Following the Silk Road from east to west through Gansu, the first recommended stop is actually a natural, rather than man-made phenomenon, but no less impressive for it. The place in question is Zhangye Danxia National Geopark, home to an extraordinary landscape of vividly striped hills known as the Rainbow Mountains and formed by different layers of colourful sediment that have been bent into dramatic vertical stripes by seismic activity over millions of years. It's the sort of spectacular landscape that would be an Instagram smash hit if it was somewhere more accessible.
One step further west, where the Taklamakan Desert (meaning 'those who go in, never come out') begins in earnest, sits Jiayuguan, home to the crowd-free westernmost section of the Great Wall of China in an area that's home to genuine desert, towering sand dunes and Bactrian (two humped) camels. The Chinese believed that no marauding army from the north would dare try to circumvent Jiayuguan through such hostile desert and while much of the wall here has been almost over-repaired, you can still get a very real sense of what life must have been like for a garrison stationed at the far end of an empire.
Next stop ought to be Dunhuang, at one time a major Silk Road hub that grew around an oasis in this desert landscape. The local cliffs are also home to a series of caves known as the Mogao Caves full of intricately painted Buddhas hewn from the rock across many centuries dating back to the 4th century AD. Some of the Buddhas are enormous, including one over 100ft tall, making it the third tallest Buddha in the world. The statues are fascinating representations of the transmission of ideas and religious beliefs along the Silk Route, and Dunhuang was an obvious place to make offerings to the gods before travellers heading west had to choose whether to go around the top or the bottom of the Taklamakan Desert.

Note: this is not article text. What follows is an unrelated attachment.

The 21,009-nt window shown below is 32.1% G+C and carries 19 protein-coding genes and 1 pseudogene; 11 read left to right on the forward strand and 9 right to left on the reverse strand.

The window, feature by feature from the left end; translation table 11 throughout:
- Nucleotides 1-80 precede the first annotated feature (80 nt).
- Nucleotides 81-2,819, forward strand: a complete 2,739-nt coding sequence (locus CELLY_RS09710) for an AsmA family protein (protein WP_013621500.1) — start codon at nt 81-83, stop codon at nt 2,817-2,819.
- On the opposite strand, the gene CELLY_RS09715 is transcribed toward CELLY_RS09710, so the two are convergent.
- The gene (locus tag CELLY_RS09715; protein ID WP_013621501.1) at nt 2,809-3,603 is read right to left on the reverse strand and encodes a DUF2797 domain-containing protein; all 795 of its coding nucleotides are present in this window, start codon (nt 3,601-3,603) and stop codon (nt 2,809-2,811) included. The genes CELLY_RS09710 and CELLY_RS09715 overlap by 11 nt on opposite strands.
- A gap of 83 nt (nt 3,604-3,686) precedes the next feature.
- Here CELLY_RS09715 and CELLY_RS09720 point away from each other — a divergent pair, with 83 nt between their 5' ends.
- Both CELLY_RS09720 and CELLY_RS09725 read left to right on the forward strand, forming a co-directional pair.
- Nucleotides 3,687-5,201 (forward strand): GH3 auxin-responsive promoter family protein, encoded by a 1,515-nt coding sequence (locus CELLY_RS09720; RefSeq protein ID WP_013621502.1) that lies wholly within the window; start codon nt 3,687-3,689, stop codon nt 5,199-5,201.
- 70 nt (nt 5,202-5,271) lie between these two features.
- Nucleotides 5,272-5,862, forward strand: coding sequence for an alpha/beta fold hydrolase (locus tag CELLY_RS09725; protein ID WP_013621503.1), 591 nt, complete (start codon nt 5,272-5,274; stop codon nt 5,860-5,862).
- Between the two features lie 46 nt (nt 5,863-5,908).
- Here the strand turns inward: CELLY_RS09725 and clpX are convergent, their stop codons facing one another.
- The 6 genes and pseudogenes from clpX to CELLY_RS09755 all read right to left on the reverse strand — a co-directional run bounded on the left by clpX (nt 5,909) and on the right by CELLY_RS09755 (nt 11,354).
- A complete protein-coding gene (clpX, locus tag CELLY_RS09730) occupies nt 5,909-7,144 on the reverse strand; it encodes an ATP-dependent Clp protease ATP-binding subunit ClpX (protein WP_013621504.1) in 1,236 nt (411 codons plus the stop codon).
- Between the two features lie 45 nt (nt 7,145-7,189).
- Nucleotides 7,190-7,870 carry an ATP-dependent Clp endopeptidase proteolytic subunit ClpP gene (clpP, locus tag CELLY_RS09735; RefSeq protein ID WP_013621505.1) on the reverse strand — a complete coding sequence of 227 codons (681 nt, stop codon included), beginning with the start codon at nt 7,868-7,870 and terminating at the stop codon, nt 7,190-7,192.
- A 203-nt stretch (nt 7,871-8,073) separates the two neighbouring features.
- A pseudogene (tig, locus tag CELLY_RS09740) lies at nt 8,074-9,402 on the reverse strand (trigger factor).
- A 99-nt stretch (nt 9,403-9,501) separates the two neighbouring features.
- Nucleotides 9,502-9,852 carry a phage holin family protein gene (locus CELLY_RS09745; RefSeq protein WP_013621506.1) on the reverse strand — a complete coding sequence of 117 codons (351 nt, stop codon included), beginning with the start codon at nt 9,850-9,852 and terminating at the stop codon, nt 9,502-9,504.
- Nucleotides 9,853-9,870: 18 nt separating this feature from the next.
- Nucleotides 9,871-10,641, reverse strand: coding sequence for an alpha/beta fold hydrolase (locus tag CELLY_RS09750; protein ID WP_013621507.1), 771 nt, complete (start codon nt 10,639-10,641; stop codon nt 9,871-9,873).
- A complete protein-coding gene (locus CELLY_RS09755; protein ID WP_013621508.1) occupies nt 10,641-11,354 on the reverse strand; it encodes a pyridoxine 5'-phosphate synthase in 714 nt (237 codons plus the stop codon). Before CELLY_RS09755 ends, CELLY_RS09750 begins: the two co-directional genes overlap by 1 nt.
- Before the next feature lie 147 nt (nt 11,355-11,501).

Off the Silk Road entirely, and representing an entirely different civilisation, is another of Gansu's highlights: Xiahe. This picture perfect and living Tibetan Buddhist monastery town offers an insight into how the greater Tibetan empire must once have operated, and your guide can explain the basic tenets of a religion almost unchanged in over a millennium. Watching the novice monks spinning the monastery prayer wheels as they process around the site is a magical and meditative experience, as will be your entire stay in Gansu.